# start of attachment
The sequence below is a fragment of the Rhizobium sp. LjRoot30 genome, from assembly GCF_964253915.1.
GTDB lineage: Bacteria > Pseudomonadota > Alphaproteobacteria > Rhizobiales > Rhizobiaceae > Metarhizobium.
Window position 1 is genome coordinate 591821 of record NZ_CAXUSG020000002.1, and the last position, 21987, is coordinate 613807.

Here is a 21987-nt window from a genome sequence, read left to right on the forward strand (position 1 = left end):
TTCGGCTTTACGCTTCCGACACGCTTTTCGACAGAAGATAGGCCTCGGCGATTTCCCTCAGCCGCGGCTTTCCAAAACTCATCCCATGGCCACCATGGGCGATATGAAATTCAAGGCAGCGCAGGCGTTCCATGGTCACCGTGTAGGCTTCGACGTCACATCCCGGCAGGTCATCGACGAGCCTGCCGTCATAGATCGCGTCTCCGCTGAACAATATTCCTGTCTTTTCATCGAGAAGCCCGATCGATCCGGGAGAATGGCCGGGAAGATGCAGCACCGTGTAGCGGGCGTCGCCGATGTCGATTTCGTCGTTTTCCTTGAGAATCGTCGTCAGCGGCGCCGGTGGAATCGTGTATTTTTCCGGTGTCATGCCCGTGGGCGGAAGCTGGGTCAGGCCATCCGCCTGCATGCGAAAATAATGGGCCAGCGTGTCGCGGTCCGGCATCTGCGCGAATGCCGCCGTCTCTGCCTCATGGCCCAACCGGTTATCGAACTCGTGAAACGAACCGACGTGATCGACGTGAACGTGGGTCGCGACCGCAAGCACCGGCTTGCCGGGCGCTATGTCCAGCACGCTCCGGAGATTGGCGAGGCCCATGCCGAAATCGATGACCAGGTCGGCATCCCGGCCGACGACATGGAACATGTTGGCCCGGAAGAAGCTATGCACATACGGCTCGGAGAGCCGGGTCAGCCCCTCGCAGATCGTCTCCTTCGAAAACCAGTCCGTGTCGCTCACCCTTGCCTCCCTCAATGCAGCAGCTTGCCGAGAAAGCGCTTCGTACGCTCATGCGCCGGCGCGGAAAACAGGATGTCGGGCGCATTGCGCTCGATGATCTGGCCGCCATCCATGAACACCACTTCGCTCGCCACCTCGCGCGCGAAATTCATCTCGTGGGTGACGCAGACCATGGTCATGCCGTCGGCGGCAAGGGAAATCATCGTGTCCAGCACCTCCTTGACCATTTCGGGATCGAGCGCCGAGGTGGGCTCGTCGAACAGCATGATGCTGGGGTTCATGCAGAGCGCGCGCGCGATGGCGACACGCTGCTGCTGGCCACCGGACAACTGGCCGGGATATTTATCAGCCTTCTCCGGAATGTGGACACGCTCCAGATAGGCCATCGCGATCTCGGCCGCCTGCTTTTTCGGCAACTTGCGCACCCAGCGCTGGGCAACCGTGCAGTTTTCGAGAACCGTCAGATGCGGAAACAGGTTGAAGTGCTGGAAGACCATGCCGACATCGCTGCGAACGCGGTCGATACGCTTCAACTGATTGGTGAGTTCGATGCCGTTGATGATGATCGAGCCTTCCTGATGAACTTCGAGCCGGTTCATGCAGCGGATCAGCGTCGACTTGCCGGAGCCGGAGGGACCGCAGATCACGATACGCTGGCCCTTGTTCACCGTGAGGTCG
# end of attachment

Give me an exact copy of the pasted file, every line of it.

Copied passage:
The sequence below is a fragment of the Rhizobium sp. LjRoot30 genome, from assembly GCF_964253915.1.
GTDB lineage: Bacteria > Pseudomonadota > Alphaproteobacteria > Rhizobiales > Rhizobiaceae > Metarhizobium.
Window position 1 is genome coordinate 591821 of record NZ_CAXUSG020000002.1, and the last position, 21987, is coordinate 613807.

Here is a 21987-nt window from a genome sequence, read left to right on the forward strand (position 1 = left end):
TTCGGCTTTACGCTTCCGACACGCTTTTCGACAGAAGATAGGCCTCGGCGATTTCCCTCAGCCGCGGCTTTCCAAAACTCATCCCATGGCCACCATGGGCGATATGAAATTCAAGGCAGCGCAGGCGTTCCATGGTCACCGTGTAGGCTTCGACGTCACATCCCGGCAGGTCATCGACGAGCCTGCCGTCATAGATCGCGTCTCCGCTGAACAATATTCCTGTCTTTTCATCGAGAAGCCCGATCGATCCGGGAGAATGGCCGGGAAGATGCAGCACCGTGTAGCGGGCGTCGCCGATGTCGATTTCGTCGTTTTCCTTGAGAATCGTCGTCAGCGGCGCCGGTGGAATCGTGTATTTTTCCGGTGTCATGCCCGTGGGCGGAAGCTGGGTCAGGCCATCCGCCTGCATGCGAAAATAATGGGCCAGCGTGTCGCGGTCCGGCATCTGCGCGAATGCCGCCGTCTCTGCCTCATGGCCCAACCGGTTATCGAACTCGTGAAACGAACCGACGTGATCGACGTGAACGTGGGTCGCGACCGCAAGCACCGGCTTGCCGGGCGCTATGTCCAGCACGCTCCGGAGATTGGCGAGGCCCATGCCGAAATCGATGACCAGGTCGGCATCCCGGCCGACGACATGGAACATGTTGGCCCGGAAGAAGCTATGCACATACGGCTCGGAGAGCCGGGTCAGCCCCTCGCAGATCGTCTCCTTCGAAAACCAGTCCGTGTCGCTCACCCTTGCCTCCCTCAATGCAGCAGCTTGCCGAGAAAGCGCTTCGTACGCTCATGCGCCGGCGCGGAAAACAGGATGTCGGGCGCATTGCGCTCGATGATCTGGCCGCCATCCATGAACACCACTTCGCTCGCCACCTCGCGCGCGAAATTCATCTCGTGGGTGACGCAGACCATGGTCATGCCGTCGGCGGCAAGGGAAATCATCGTGTCCAGCACCTCCTTGACCATTTCGGGATCGAGCGCCGAGGTGGGCTCGTCGAACAGCATGATGCTGGGGTTCATGCAGAGCGCGCGCGCGATGGCGACACGCTGCTGCTGGCCACCGGACAACTGGCCGGGATATTTATCAGCCTTCTCCGGAATGTGGACACGCTCCAGATAGGCCATCGCGATCTCGGCCGCCTGCTTTTTCGGCAACTTGCGCACCCAGCGCTGGGCAACCGTGCAGTTTTCGAGAACCGTCAGATGCGGAAACAGGTTGAAGTGCTGGAAGACCATGCCGACATCGCTGCGAACGCGGTCGATACGCTTCAACTGATTGGTGAGTTCGATGCCGTTGATGATGATCGAGCCTTCCTGATGAACTTCGAGCCGGTTCATGCAGCGGATCAGCGTCGACTTGCCGGAGCCGGAGGGACCGCAGATCACGATACGCTGGCCCTTGTTCACCGTGAGGTCG